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Medicare and Medicaid are both taxpayer funded social government programs established in 1965 that help people pay for healthcare. Despite sounding similar, they are very different programs. Follow along to understand how Medicare and Medicaid work so you can better understand the differences between them.
The main differences between Medicare and Medicaid come down to how each program is funded and who the programs serve.
In general, most people turning 65 are eligible for premium-free Medicare Part A based on taxes they paid while working, and can choose if they want to enroll in Part B. Some people under the age of 65 with certain disabilities may qualify for Medicare after they’ve been disabled for 24 months.
Medicaid, on the other hand, helps with medical costs for people of any age with limited income and resources. However, there are additional eligibility requirements.
Who can get Medicare? Medicare Part A (Hospital Insurance) and Medicare Part B (Medical Insurance) are available to U.S. citizens or permanent legal residents of at least five continuous years who are age 65 or older, as well as some younger individuals who are disabled or have End-Stage Renal Disease (ESRD).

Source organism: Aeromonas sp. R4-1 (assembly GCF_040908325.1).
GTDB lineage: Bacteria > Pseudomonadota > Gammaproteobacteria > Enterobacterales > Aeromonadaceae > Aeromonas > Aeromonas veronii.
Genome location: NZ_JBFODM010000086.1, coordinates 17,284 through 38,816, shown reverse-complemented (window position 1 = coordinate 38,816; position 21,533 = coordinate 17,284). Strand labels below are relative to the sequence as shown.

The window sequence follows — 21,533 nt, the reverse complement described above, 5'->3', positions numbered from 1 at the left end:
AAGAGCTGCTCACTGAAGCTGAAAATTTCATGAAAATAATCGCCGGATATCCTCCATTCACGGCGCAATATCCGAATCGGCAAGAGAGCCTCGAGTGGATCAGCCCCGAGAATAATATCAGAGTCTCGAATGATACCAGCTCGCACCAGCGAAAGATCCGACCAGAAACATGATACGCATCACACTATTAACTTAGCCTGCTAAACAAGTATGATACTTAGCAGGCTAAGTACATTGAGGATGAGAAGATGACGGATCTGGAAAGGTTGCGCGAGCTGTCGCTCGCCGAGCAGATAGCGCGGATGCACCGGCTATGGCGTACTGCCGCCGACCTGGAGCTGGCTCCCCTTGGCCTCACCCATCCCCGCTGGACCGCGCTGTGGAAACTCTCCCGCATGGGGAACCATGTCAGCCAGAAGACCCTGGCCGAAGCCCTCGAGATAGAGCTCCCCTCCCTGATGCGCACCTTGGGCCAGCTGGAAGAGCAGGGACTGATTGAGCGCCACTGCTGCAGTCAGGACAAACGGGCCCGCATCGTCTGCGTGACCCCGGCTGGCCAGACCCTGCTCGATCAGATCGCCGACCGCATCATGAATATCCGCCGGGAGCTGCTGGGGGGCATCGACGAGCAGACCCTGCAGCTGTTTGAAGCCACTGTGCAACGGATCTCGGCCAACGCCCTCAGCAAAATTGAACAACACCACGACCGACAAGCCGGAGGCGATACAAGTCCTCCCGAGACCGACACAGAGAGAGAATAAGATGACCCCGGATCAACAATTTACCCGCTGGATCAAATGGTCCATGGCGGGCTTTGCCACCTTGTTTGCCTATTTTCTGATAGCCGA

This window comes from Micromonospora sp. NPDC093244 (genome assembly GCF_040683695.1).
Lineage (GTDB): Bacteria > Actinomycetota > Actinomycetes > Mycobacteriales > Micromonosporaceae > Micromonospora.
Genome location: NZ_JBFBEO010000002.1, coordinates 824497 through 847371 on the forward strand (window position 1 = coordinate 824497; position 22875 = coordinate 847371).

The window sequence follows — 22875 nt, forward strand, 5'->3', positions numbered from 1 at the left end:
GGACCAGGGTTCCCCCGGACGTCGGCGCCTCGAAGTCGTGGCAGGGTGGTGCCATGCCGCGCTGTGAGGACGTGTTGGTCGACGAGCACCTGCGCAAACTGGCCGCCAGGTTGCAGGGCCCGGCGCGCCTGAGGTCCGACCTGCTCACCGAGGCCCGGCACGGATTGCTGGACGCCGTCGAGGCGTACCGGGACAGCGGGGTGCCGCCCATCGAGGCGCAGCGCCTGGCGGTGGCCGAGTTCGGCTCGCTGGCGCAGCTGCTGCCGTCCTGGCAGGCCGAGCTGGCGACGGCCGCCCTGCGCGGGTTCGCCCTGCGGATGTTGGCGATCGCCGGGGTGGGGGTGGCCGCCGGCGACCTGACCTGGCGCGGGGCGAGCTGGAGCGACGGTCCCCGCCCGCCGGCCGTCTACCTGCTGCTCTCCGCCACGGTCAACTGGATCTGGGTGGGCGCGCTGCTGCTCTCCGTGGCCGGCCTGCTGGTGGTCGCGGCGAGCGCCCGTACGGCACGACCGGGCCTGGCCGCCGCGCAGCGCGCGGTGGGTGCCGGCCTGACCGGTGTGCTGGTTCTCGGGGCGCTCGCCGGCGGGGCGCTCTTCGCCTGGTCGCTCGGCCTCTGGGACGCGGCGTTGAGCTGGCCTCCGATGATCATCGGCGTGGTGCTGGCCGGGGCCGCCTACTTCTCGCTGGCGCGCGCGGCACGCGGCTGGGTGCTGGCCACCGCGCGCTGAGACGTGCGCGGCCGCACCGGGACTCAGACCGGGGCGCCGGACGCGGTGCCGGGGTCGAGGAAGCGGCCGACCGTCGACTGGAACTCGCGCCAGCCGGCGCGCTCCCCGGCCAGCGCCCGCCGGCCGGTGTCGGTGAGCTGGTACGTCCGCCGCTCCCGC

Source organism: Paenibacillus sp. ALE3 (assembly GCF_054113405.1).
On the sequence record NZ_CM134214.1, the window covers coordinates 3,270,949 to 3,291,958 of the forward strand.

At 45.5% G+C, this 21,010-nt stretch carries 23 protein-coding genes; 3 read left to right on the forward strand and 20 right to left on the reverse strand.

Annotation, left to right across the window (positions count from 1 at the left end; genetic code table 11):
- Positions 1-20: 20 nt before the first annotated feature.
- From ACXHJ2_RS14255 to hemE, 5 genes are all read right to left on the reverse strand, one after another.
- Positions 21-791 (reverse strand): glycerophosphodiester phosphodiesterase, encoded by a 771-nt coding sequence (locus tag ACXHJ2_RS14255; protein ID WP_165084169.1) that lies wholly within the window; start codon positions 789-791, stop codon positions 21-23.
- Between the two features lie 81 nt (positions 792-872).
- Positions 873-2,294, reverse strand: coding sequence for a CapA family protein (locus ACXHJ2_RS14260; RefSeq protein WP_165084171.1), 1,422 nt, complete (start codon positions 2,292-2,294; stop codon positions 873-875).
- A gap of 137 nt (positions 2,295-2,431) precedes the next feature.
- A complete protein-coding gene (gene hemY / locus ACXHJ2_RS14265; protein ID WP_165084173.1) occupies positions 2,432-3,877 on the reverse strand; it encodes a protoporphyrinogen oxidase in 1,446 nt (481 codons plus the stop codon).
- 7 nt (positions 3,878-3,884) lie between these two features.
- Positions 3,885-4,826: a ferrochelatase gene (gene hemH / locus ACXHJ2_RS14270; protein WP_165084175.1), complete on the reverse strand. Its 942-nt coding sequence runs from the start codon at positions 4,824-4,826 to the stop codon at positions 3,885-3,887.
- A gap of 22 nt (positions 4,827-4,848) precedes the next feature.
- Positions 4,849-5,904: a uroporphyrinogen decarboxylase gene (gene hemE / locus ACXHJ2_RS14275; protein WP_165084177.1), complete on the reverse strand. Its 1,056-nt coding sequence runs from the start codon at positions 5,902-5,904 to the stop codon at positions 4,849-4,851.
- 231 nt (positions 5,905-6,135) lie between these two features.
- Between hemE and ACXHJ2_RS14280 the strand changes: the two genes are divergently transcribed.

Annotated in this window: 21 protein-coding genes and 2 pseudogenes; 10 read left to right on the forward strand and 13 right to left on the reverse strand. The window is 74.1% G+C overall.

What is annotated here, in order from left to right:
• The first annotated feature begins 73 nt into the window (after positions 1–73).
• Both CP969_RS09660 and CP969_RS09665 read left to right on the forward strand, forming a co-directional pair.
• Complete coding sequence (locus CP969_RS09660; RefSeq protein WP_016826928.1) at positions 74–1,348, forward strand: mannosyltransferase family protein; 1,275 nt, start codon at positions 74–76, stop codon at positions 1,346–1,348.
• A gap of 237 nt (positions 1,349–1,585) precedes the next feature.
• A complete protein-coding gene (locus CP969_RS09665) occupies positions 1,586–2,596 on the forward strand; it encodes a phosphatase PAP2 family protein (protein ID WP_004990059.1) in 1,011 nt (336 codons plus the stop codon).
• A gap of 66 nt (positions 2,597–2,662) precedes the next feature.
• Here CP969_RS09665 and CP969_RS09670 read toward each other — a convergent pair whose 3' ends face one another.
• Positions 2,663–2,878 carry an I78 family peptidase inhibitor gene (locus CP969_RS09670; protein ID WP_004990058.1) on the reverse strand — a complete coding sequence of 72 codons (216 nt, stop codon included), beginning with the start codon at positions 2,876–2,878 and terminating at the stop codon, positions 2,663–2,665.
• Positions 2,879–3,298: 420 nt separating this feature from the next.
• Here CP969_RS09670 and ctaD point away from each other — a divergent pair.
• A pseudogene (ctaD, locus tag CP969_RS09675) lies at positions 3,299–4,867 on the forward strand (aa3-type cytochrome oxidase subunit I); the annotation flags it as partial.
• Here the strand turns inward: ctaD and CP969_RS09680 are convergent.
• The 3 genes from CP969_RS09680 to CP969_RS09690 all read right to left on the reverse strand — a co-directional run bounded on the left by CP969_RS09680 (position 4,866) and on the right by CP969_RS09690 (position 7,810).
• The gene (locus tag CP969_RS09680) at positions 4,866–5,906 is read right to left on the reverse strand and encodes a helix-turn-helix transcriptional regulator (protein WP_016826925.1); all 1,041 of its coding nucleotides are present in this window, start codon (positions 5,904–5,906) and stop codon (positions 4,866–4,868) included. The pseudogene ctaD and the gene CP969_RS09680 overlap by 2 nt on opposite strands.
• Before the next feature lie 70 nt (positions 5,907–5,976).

You are eligible at age 65 and older if:
Who can get Medicaid? Medicaid can cover qualified low-income people, including families and children, pregnant women, the blind, seniors, people with disabilities, and other people who are eligible to receive federally assisted income maintenance payments. The state you live in and the size of your household determine eligibility. In some states the program covers all low-income adults below a certain income level. Eligibility requirements vary by state and can be found on the Medicaid website.
Low-income Medicare beneficiaries can receive Medicare benefits and Medicaid at the same time. The Medicare and Medicaid programs work together to provide healthcare coverage to Medicare recipients who meet the low-income qualifications for Medicaid. However, individuals receiving Medicaid who do not meet Medicare’s eligibility requirements are not entitled to both benefits.
Looking for Medicare coverage? We offer free, accurate comparisons for Medicare Advantage (Part C), Medicare Supplement (Medigap), and Medicare Prescription Drug (Part D) Plans.
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The purpose of this communication is the solicitation of insurance. Contact will be made by an insurance agent/producer or insurance company.
Limitations, copayments, and restrictions may apply. Benefits, premium and/or copayments/coinsurance may change on January 1, of each year.
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Blue Cross Blue Shield - Illinois
Blue Cross Blue Shield - Montana
Blue Cross Blue Shield - New Mexico
Blue Cross Blue Shield - Oklahoma
Blue Cross Blue Shield - Texas
Blue Shield of California
Capital Blue Cross
Cigna Health Spring
Premera Blue Cross
Scott & White
Vibra Health Plan
Last Revised 11/15/2017